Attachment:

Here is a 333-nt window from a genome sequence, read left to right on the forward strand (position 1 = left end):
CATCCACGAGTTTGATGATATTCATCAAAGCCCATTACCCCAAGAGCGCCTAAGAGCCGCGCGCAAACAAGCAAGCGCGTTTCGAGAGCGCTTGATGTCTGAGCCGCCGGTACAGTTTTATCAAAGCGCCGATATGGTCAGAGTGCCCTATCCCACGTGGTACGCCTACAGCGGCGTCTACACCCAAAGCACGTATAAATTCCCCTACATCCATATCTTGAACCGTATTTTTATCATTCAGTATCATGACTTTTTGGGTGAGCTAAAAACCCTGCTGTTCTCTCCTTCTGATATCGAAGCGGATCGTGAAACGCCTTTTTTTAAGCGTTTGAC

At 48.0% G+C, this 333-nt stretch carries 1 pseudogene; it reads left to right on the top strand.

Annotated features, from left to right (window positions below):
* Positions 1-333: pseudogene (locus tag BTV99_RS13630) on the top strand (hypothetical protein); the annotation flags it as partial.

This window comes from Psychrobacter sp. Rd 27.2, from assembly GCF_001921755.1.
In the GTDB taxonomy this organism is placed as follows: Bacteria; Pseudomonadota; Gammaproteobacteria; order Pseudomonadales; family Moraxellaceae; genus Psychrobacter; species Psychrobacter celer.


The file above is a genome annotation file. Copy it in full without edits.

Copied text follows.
Here is a 333-nt window from a genome sequence, read left to right on the forward strand (position 1 = left end):
CATCCACGAGTTTGATGATATTCATCAAAGCCCATTACCCCAAGAGCGCCTAAGAGCCGCGCGCAAACAAGCAAGCGCGTTTCGAGAGCGCTTGATGTCTGAGCCGCCGGTACAGTTTTATCAAAGCGCCGATATGGTCAGAGTGCCCTATCCCACGTGGTACGCCTACAGCGGCGTCTACACCCAAAGCACGTATAAATTCCCCTACATCCATATCTTGAACCGTATTTTTATCATTCAGTATCATGACTTTTTGGGTGAGCTAAAAACCCTGCTGTTCTCTCCTTCTGATATCGAAGCGGATCGTGAAACGCCTTTTTTTAAGCGTTTGAC

At 48.0% G+C, this 333-nt stretch carries 1 pseudogene; it reads left to right on the top strand.

Annotated features, from left to right (window positions below):
* Positions 1-333: pseudogene (locus tag BTV99_RS13630) on the top strand (hypothetical protein); the annotation flags it as partial.

This window comes from Psychrobacter sp. Rd 27.2, from assembly GCF_001921755.1.
In the GTDB taxonomy this organism is placed as follows: Bacteria; Pseudomonadota; Gammaproteobacteria; order Pseudomonadales; family Moraxellaceae; genus Psychrobacter; species Psychrobacter celer.